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Old 30-10-2011, 10:11   #7
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Even assuming you already own an appropriate tow vehicle, I don't see how the economics of purchasing a boat for an annual cruise work in your favor. Have you looked into chartering boats? You may find that, dollar for dollar, you can end up spending a week in the channel islands on a proper keelboat for less than it will cost you to drag a trailer sailer there once per year.
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Old 30-10-2011, 10:40   #8
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Re: Small Trailerable Boat ?

Economics, regarding a boat purchase? What's that?

Bash is probably right if you're really only doing one trip a year. But once you have a trailer sailor, the Sea of Cortez is only a hop, skip, and a jump away . . . Soon you may be taking several trips a year, or longer trips, etc.
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Old 31-10-2011, 16:58   #9
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Re: Small Trailerable Boat ?

I have a Compac 23. Nice microcruiser, but no standing headroom. That aside, it handles storms very well.
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Old 31-10-2011, 17:19   #10
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Re: Small Trailerable Boat ?

Besides the annual cruise, Lake Pleasant is a very large lake for sailing. So the "economics" are alright. I would have a place to sail on a weekend (or weekday).
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Old 31-10-2011, 18:28   #11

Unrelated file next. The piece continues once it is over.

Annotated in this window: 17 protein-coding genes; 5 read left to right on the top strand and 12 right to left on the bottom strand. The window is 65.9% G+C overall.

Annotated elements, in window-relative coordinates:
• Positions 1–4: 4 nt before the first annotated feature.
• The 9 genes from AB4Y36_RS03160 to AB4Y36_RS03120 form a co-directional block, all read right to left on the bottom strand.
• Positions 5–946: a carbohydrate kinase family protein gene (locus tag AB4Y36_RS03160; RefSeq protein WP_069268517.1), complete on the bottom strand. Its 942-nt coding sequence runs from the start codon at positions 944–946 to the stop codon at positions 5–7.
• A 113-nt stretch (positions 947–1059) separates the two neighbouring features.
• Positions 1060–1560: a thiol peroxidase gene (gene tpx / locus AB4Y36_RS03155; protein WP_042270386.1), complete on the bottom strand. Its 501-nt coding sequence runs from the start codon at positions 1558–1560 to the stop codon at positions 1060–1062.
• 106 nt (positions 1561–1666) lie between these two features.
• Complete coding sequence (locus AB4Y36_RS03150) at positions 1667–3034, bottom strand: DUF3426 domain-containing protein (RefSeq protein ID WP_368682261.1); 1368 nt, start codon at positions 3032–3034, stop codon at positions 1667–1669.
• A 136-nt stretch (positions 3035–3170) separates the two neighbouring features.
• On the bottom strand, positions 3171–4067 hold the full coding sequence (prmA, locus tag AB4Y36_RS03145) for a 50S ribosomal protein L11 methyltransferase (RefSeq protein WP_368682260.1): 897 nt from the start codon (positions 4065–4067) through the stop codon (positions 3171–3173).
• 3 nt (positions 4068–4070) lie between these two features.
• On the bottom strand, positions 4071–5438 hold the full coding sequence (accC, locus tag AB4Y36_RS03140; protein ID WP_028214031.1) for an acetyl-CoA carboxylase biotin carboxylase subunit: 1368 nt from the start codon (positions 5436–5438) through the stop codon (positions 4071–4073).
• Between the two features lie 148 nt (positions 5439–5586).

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Re: Small Trailerable Boat ?

The first several questions you need to answer are:

What's the budget like?
What do you have to tow with? And is it already set up to tow?
Is it just you, your wife and occasional guests or do you have guests overnight regularly?
What level of comfort are you expecting?
-Berths and toillette below is obvious.
-Do you require a table to eat at below or are you happy to sit on you berths or in the cockpit?
-Does the head need to be enclosed?
-Is sitting headroom adaquate or do you require more?
Are you more interested in greater safety or greater performance?
The first 3 questions are going to have a big impact on the answers to the rest of the questions and the boats that might be appropriate.

For $600-1600, you should be able to install a hitch and wiring by ordering the 2 kits and installing yourself for all but the largest boats and tow vehicles.

Assuming a limited budget and a willingness to 'camp':
Small car to tow with: Holder 20 , sleeps 2-4, great performance, $2500ish.
Wylie Wabbit 24, sleeps 2-4, excellent performance, $4kish.
Medium car: Cal 20 , sleeps 4, pretty good performance, well enough built to go offshore with some mods, $1-3k.
Larger vehicle: Catalina 22 , sleeps 5, good performance, would take to Catalina Isl. but not offshore, dinette.

Bigger budget:
Medium car: J22, high performance, sleeps 2-4, $6-10k.
Large vehicle: Hobie 33 , excellent performance, sleeps 5-6, low headroom but not really camping so much, $10-20k.
Large vehicle: Montgomery 23, Cruiser, potentially offshore, sleeps 3-4.

Bigger budget, offshore capable, not camping, serious tow vehicles, serious bucks.
Flicka 20 Sleeps 3-4, 5100lb, $17-40k
Dana 24 sleeps 2-4, 8000lb.
Nor’sea 27, sleeps 4, 8100lb


For someone with limited experience I would go with the Holder 20, light, cheap, easy to rig and derig so you can go daysailing on any lakes that might be in the area. But still big enough to overnight on.

In a couple years you will have a better idea of what in a sailboat makes your heart go pitter-patter and you can move up.